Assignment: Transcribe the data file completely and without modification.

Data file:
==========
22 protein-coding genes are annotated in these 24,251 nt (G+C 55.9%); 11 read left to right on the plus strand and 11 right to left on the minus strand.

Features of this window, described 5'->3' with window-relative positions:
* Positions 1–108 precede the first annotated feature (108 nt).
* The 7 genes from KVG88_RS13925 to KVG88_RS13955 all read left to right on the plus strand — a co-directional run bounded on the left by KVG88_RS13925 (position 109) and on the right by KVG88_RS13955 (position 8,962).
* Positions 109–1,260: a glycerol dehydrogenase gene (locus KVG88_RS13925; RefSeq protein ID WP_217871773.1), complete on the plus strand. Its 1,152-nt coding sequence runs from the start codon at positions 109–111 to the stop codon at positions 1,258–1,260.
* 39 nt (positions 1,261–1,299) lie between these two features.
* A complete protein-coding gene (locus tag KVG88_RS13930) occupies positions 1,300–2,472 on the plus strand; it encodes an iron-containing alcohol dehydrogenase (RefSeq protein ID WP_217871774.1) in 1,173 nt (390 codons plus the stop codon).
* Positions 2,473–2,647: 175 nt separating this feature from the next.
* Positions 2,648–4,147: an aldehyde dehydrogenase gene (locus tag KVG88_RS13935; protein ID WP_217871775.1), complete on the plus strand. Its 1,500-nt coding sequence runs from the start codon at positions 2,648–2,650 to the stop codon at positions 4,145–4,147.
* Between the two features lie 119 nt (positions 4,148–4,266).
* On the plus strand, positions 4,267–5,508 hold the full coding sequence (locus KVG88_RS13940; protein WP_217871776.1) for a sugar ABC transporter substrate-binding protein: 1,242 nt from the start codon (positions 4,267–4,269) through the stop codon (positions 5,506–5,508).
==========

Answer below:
22 protein-coding genes are annotated in these 24,251 nt (G+C 55.9%); 11 read left to right on the plus strand and 11 right to left on the minus strand.

Features of this window, described 5'->3' with window-relative positions:
* Positions 1–108 precede the first annotated feature (108 nt).
* The 7 genes from KVG88_RS13925 to KVG88_RS13955 all read left to right on the plus strand — a co-directional run bounded on the left by KVG88_RS13925 (position 109) and on the right by KVG88_RS13955 (position 8,962).
* Positions 109–1,260: a glycerol dehydrogenase gene (locus KVG88_RS13925; RefSeq protein ID WP_217871773.1), complete on the plus strand. Its 1,152-nt coding sequence runs from the start codon at positions 109–111 to the stop codon at positions 1,258–1,260.
* 39 nt (positions 1,261–1,299) lie between these two features.
* A complete protein-coding gene (locus tag KVG88_RS13930) occupies positions 1,300–2,472 on the plus strand; it encodes an iron-containing alcohol dehydrogenase (RefSeq protein ID WP_217871774.1) in 1,173 nt (390 codons plus the stop codon).
* Positions 2,473–2,647: 175 nt separating this feature from the next.
* Positions 2,648–4,147: an aldehyde dehydrogenase gene (locus tag KVG88_RS13935; protein ID WP_217871775.1), complete on the plus strand. Its 1,500-nt coding sequence runs from the start codon at positions 2,648–2,650 to the stop codon at positions 4,145–4,147.
* Between the two features lie 119 nt (positions 4,148–4,266).
* On the plus strand, positions 4,267–5,508 hold the full coding sequence (locus KVG88_RS13940; protein WP_217871776.1) for a sugar ABC transporter substrate-binding protein: 1,242 nt from the start codon (positions 4,267–4,269) through the stop codon (positions 5,506–5,508).